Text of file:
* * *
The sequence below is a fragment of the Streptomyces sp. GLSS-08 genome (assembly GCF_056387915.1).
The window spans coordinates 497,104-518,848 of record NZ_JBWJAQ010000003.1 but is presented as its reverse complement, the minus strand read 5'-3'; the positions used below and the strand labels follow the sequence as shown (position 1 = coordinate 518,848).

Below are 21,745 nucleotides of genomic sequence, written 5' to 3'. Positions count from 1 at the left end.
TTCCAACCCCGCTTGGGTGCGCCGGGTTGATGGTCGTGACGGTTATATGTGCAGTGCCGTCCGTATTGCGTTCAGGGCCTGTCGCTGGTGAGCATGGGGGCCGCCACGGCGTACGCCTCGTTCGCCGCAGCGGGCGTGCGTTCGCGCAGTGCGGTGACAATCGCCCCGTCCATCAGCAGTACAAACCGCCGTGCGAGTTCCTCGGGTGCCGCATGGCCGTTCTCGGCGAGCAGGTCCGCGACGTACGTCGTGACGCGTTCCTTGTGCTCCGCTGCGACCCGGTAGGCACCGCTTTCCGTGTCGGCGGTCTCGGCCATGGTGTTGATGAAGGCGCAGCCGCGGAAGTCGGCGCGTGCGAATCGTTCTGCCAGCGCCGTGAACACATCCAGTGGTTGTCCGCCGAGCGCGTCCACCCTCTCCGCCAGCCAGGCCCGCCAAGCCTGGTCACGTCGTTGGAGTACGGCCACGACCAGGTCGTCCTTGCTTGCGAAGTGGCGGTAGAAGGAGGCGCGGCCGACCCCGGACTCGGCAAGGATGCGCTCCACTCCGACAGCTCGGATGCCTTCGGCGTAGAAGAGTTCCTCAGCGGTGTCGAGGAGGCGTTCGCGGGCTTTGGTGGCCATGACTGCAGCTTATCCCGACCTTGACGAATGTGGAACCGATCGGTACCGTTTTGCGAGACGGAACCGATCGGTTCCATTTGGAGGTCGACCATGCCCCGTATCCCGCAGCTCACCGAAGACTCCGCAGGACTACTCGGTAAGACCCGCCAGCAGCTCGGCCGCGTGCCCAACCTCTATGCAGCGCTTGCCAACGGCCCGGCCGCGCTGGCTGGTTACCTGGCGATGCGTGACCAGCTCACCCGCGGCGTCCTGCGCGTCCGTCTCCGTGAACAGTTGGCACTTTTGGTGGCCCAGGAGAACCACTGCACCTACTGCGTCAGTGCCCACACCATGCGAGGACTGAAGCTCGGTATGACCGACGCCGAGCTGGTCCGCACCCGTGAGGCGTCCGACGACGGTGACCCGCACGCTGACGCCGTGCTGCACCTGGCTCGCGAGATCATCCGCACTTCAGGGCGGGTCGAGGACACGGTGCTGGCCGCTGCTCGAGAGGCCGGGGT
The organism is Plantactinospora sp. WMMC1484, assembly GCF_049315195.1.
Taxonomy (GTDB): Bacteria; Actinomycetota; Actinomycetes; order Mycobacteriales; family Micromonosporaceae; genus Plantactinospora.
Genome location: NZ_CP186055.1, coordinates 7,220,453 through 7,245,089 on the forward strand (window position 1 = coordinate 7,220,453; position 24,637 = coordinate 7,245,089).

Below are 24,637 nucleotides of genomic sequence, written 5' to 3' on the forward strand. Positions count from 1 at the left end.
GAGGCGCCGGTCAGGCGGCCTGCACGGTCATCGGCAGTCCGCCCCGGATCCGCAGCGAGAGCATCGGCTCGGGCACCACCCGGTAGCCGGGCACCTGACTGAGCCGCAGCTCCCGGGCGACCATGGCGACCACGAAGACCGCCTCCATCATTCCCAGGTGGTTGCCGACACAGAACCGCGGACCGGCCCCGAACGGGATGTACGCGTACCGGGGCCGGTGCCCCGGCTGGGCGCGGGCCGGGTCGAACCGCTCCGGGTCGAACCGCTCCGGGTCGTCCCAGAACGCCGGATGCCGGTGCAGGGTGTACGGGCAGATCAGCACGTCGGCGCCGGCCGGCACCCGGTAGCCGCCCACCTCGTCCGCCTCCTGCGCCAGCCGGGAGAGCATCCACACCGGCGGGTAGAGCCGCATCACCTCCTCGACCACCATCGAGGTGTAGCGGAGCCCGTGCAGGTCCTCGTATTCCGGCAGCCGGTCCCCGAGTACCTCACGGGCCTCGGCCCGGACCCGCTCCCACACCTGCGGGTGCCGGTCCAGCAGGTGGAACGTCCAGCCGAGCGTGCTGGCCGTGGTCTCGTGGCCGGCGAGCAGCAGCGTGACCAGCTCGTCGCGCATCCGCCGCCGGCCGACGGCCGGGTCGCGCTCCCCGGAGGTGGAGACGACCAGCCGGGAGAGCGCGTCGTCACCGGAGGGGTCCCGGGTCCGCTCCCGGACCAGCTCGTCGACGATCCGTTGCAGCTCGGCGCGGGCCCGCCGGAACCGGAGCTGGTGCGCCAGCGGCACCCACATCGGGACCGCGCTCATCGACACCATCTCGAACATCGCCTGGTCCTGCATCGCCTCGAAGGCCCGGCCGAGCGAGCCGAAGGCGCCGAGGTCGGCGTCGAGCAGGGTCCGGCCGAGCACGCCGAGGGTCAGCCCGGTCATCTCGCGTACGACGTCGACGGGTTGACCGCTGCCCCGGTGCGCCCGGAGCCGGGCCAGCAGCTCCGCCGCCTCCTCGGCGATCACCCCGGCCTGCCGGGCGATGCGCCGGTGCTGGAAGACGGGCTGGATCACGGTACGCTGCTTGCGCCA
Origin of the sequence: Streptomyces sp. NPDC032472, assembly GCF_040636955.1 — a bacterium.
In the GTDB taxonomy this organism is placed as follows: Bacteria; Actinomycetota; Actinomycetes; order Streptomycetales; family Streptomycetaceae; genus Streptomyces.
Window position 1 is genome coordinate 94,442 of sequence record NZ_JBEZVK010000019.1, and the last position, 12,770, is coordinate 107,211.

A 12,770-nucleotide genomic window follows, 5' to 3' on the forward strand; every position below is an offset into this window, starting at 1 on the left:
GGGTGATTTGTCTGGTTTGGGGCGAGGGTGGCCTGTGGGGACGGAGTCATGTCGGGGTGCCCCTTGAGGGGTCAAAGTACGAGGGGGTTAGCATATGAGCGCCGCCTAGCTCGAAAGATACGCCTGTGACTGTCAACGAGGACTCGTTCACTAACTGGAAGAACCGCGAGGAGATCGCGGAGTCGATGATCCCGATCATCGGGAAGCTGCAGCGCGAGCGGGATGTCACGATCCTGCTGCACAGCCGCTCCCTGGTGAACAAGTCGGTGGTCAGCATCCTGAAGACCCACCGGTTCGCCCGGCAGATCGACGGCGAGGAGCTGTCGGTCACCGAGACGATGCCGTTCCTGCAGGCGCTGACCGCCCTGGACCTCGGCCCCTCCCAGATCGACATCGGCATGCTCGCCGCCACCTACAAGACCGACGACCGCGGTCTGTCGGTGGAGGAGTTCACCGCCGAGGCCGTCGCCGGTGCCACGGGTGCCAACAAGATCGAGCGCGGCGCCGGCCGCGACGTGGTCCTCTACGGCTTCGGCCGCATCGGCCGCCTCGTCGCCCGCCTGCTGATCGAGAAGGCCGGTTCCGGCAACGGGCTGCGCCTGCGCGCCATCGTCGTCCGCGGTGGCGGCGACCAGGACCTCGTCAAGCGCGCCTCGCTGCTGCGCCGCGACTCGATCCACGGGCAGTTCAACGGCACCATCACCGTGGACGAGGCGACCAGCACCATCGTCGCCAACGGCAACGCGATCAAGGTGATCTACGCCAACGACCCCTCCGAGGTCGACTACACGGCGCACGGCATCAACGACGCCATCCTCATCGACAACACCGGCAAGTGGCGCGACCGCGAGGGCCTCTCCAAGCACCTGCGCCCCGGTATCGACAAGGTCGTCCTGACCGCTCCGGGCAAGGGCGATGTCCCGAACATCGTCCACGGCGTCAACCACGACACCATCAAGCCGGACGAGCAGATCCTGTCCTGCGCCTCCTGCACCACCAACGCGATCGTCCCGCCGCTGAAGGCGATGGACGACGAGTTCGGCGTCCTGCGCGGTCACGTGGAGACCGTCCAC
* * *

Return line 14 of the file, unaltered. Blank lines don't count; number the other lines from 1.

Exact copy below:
GGGTGATTTGTCTGGTTTGGGGCGAGGGTGGCCTGTGGGGACGGAGTCATGTCGGGGTGCCCCTTGAGGGGTCAAAGTACGAGGGGGTTAGCATATGAGCGCCGCCTAGCTCGAAAGATACGCCTGTGACTGTCAACGAGGACTCGTTCACTAACTGGAAGAACCGCGAGGAGATCGCGGAGTCGATGATCCCGATCATCGGGAAGCTGCAGCGCGAGCGGGATGTCACGATCCTGCTGCACAGCCGCTCCCTGGTGAACAAGTCGGTGGTCAGCATCCTGAAGACCCACCGGTTCGCCCGGCAGATCGACGGCGAGGAGCTGTCGGTCACCGAGACGATGCCGTTCCTGCAGGCGCTGACCGCCCTGGACCTCGGCCCCTCCCAGATCGACATCGGCATGCTCGCCGCCACCTACAAGACCGACGACCGCGGTCTGTCGGTGGAGGAGTTCACCGCCGAGGCCGTCGCCGGTGCCACGGGTGCCAACAAGATCGAGCGCGGCGCCGGCCGCGACGTGGTCCTCTACGGCTTCGGCCGCATCGGCCGCCTCGTCGCCCGCCTGCTGATCGAGAAGGCCGGTTCCGGCAACGGGCTGCGCCTGCGCGCCATCGTCGTCCGCGGTGGCGGCGACCAGGACCTCGTCAAGCGCGCCTCGCTGCTGCGCCGCGACTCGATCCACGGGCAGTTCAACGGCACCATCACCGTGGACGAGGCGACCAGCACCATCGTCGCCAACGGCAACGCGATCAAGGTGATCTACGCCAACGACCCCTCCGAGGTCGACTACACGGCGCACGGCATCAACGACGCCATCCTCATCGACAACACCGGCAAGTGGCGCGACCGCGAGGGCCTCTCCAAGCACCTGCGCCCCGGTATCGACAAGGTCGTCCTGACCGCTCCGGGCAAGGGCGATGTCCCGAACATCGTCCACGGCGTCAACCACGACACCATCAAGCCGGACGAGCAGATCCTGTCCTGCGCCTCCTGCACCACCAACGCGATCGTCCCGCCGCTGAAGGCGATGGACGACGAGTTCGGCGTCCTGCGCGGTCACGTGGAGACCGTCCAC